Friday night we drove out to Fort Worth and spent the night there in order to attend a special event on Saturday morning. Taking the concierge’s recommendation, we went to a really nice dinner at a restaurant near the hotel called Grace. If you ever find yourself in Fort Worth and in need of a dinner that is delicious, seasonal and a little on the fancy side, we highly recommend it. (And we apologize in advance for the low-light, low-quality photos — still a little shy to bring out the big, good camera at a restaurant).
Grace was just the type of restaurant we were looking for that night. The atmosphere is very nice — a little on the romantic side, with dim lighting and tables far enough apart from each other that it feels more private. Our waiter was wonderful and we could tell he was a fellow foodie, based on his recommendations and descriptions of the food.
First up — a half dozen oysters. I will freely admit that I’m generally a wimp when it comes to raw oysters. I usually require saltine crackers in order to be able to eat them (place the oyster on the cracker w/ a generous dollup of cocktail sauce). But, being a little more on the fancy side and not exclusively serving seafood, Grace had no saltine crackers available. No worries, I decided I could handle the smaller oysters sans saltines. Actually, I was pleasantly surprised — they were possibly the best oysters I’ve ever had. Our waiter told us they were from Canada and somewhere in New England (sorry, not much help for the oyster aficionados out there). Anyway, they were really good. So good that Dan kept threatening to order another half dozen for dessert.
Grace does a lot of seasonal dishes and accordingly, has a nightly specials addition to the regular menu. Our excellent waiter raved about the calamari salad, so we couldn’t resist. It was really good, with the calamari “cooked” ceviche-style, then served over greens including peppery arugula and tossed with a lemon and olive oil-based dressing. Our only criticism of this salad was that it was a little over-dressed and there was perhaps a bit too much oil in the dressing.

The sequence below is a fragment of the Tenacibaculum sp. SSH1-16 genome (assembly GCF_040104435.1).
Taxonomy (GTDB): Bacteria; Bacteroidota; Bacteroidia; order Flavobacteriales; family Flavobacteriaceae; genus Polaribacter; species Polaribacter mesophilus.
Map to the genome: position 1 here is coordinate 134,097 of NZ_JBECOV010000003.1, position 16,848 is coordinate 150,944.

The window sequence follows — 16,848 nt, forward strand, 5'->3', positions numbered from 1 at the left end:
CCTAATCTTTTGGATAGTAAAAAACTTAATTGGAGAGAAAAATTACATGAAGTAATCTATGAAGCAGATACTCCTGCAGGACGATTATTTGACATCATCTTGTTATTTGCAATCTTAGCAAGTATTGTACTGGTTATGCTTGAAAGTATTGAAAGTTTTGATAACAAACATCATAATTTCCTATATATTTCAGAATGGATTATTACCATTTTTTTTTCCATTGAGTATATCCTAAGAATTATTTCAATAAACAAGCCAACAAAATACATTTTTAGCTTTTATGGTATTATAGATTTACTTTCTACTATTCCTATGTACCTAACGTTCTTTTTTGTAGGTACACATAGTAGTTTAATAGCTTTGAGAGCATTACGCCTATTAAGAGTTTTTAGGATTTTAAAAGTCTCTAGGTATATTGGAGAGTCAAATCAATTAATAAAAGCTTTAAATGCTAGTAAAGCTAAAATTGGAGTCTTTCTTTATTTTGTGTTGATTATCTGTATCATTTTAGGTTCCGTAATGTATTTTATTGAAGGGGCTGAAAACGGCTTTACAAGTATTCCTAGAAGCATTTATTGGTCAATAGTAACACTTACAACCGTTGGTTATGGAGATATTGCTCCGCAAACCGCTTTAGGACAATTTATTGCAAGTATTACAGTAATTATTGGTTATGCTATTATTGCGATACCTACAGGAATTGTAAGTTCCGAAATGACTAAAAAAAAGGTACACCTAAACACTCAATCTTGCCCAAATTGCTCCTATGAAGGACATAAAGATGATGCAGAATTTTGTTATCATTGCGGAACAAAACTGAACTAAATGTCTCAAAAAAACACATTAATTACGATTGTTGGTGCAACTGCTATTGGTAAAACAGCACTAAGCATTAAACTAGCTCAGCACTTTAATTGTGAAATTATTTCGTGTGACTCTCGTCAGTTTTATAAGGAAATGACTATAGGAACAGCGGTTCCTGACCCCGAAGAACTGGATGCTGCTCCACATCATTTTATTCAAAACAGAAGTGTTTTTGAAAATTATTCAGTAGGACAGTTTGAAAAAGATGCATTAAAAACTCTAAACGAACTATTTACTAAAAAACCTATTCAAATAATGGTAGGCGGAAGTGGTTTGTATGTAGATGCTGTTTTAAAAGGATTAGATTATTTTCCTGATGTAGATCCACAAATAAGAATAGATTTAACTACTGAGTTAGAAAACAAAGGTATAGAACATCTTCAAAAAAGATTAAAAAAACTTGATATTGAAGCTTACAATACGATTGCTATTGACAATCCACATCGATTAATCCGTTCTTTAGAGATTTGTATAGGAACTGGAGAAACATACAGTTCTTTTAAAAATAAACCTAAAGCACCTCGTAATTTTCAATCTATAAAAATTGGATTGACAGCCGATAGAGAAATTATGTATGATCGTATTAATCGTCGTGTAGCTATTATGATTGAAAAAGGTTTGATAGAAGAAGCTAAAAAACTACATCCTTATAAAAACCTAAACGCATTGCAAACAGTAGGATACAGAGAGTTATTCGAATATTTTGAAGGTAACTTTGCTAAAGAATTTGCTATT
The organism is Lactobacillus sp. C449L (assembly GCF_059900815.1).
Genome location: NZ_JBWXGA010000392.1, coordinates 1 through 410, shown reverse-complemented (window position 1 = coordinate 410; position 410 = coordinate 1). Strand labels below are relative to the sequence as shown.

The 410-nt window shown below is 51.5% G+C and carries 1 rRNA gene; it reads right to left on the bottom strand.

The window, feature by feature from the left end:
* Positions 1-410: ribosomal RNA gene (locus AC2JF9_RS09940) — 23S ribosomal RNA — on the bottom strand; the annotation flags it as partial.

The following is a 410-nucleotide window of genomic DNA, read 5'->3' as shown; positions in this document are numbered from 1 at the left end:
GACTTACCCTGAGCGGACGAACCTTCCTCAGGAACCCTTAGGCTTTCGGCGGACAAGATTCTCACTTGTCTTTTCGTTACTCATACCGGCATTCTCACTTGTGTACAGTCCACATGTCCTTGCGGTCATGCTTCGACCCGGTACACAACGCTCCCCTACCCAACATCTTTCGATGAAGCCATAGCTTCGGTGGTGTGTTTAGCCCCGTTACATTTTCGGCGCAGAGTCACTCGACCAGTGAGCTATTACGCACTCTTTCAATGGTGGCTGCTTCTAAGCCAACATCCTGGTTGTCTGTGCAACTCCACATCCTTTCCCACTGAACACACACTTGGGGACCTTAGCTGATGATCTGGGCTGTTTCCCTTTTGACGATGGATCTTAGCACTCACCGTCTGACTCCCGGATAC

I ordered the duck confit for my entree. Our waiter said it tastes like Thanksgiving, and he was right. The duck was roasted and served over creamy polenta with a tangy sauce that had cranberries and mushrooms in it. The duck was amazing. If you’ve never had duck, but you like dark meat from chicken or turkey (legs or thighs), then you will like duck. This particular dish was good, but very very rich. Small bites.
We ordered potatoes au gratin as our side. Again, delicious, but also very very rich. I had 2-3 bites, each of which was sublime.
Considering that we were in Fort Worth (aka “Cowtown”), and the fact that I try to restrict his red meat consumption to about once per month, Dan ordered the petite filet with bernaise sauce on the side. This entree also came with a half head of roasted garlic. We have had roasted garlic like this a few times before, and every time we wonder why we’ve never cooked it at home. While spreading the delectable morsels of roasted garlic on pieces of bread throughout the meal, we promised each other (and you) that we would definitely roast some garlic at home the next time we cook a recipe that uses the oven for at least an hour. Seriously, the stuff is that good. Oh, and the steak with bernaise was delicious too.
Overall, we would rate Grace in Fort Worth 4 out of 5 gavels.
Finally, a brief note about the special event we attended on Saturday. We are so grateful to everyone who supported us (financially and otherwise) when we participated in the National Brain Tumor Society’s 5K walk to raise money to fight against brain tumors. Thank you.
This event is and will always be near and dear to our hearts because Dan’s dad Tom passed away from a brain tumor in August 2008. We walk and raise money to celebrate Tom and to support and help others going through the same ordeal.
This is the second year we have done the walk, and it is an amazing and emotional event. The above sign on this little guy’s wagon pretty much sums up the experience. His mom is a brain tumor survivor and was pulling the wagon. Really fast, actually. We had a hard time catching up so I could get a good shot of the sign. We aren’t exactly what you would call “in shape.”
The NBTS gives out t-shirts for the walk participants. The shirts for the brain tumor survivors are a different color than the other shirts — we assume so that they will stand out and can be appropriately honored (it is a sad and hard fact that brain tumor survivors are relatively rare). This year’s survivor shirts were blue. For every blue shirt we saw that day, there were equal parts joy, hope, sadness, missing, wishing and optimism.
During the opening ceremonies, they said that this 5th year of the DFW walk had the most walkers and raised the most money of any prior year. We will do our best to be there next year to hopefully up the ante even more. We love and miss you, Tom/Dad, always.